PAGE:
Dendreon eyes real-world data boost for lagging prostate cancer med Provenge

Years after winning a hotly anticipated FDA approval for its cancer immunotherapy Provenge—and struggling to build sales of the prostate cancer med—Dendreon has racked up some real-world survival data it hopes can help.

At the American Urologic Association’s annual meeting, the company presented real-world findings showing a survival benefit especially pronounced in African American patients with metastatic castrate-resistant prostate cancer (mCPRC). African-American Provenge patients lived a median 37.3 months after treatment compared with 28 months after treatment for Caucasian patients.

The data were consistent with the clinical trials Dendreon used to win Provenge approval back in 2010, according to the company, bought out by China's Sanpower last year. With that sale, Dendreon has changed hands twice and gone through bankruptcy once since the Provenge launch stumbled badly out of the gate.

Once tipped as a certain blockbuster, the therapy ran into a delay at the FDA before its approval. A variety of operational problems hampered it further, and after the embattled Valeant Pharmaceuticals bought it out of bankruptcy in 2014, the med has grown, but still lags far behind its rivals.

Related: China's Sanpower takes on expensive Provenge manufacturing with Dendreon deal

Dubbed Proceed, the new study comprised info on 1,900 patients with mCRPC who received Provenge between 2011 and 2013. About 12% of patients in the registry were African-American, according to the release.

Discussing the study findings, Dendreon’s senior director of research Nadeem Sheikh told FiercePharma that differences in the immune system are “really what it comes down to.” He said African Americans have higher T-cell counts, “so therefore they are likely to generate a higher immune response.”

The numbers are significant: Prostate cancer is the most commonly diagnosed cancer in African-American men, representing 31% of all cancers, Dendreon said. The incidence of prostate cancer is 60% higher among African-American than Caucasian men, and the mortality rate is more than twice as high, the company said.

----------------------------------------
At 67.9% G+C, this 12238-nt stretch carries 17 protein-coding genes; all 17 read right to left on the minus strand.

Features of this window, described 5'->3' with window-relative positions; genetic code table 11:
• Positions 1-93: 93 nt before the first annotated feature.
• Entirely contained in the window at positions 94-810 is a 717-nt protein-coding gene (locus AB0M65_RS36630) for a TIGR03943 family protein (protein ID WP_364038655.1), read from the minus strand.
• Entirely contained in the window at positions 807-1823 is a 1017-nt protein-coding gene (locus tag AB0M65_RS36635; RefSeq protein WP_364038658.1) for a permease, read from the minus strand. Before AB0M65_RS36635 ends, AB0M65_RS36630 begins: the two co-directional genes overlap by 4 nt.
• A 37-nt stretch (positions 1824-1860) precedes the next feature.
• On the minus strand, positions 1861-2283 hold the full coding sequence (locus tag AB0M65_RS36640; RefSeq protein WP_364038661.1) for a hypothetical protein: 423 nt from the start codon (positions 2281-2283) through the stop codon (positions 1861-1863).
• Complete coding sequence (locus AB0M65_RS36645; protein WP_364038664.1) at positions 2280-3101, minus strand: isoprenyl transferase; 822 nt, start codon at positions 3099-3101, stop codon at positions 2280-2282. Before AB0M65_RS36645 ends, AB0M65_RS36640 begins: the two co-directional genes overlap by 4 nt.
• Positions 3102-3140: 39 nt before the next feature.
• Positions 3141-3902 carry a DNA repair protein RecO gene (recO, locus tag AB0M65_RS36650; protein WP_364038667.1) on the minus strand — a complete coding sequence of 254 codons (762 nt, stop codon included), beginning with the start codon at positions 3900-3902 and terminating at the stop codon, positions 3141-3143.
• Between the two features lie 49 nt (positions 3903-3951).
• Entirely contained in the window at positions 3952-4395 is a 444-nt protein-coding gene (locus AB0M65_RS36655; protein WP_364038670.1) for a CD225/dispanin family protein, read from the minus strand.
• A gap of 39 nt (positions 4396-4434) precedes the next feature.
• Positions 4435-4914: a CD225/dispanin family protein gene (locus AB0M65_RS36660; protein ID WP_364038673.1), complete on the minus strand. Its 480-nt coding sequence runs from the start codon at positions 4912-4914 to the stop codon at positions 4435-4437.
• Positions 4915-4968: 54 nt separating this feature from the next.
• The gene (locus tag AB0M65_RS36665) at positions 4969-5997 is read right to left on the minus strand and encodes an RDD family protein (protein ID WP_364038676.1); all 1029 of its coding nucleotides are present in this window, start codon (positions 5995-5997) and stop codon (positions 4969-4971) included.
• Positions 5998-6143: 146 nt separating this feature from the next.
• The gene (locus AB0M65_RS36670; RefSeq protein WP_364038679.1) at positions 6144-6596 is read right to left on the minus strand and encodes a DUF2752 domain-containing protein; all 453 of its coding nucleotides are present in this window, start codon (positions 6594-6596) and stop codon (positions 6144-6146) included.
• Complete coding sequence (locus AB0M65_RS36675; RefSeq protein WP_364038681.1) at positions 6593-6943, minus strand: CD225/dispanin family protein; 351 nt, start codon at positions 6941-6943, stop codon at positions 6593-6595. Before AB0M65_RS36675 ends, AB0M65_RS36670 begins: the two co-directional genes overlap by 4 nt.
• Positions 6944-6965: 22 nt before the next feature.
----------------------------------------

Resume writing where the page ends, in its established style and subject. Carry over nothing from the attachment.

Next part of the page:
However, Dendreon president Jim Caggiano stressed that the findings are important to all patients because they “underscore the survival impact of Provenge regardless of race.”

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“Every patient can benefit by strengthening his immune system against cancer and that’s what Provenge does,” Caggiano said.

The data weren’t designed to secure an FDA label change, but Dendreon says it will distribute the new information to practitioners. Part of the company’s efforts to turn the business around has been an increased focus on informing urologists about the treatment, Caggiano said.

Provenge brought in $304 million for Dendreon last year, according to Wells Fargo analyst David Maris, up from $250 million in 2015. Zytiga, by contrast, delivered $2.3 billion for J&J worldwide, $1.1 billion of that in the U.S.

Digging into the data further, Dendreon also noted greater survival benefits for patients with below-average levels of prostate specific antigen. With that in mind, Caggiano said the company will look to focus on PSA screening and will look to get Provenge to patients as early in the disease process as possible.

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The company presented these real-world findings almost seven years after ushering the vaccine to the market and filing for bankruptcy in 2014 after failing to turn the drug into a commercial success. Valeant picked the assets up for $495 million in 2015, and since agreed to sell Dendreon for $820 million to China’s Sanpower. The deal is expected to close mid-year.

For the next 12 months, Caggiano said Dendreon will be pushing ahead with Provenge in the U.S. Eventually, he said, Sanpower wants to introduce the cancer vaccine in China.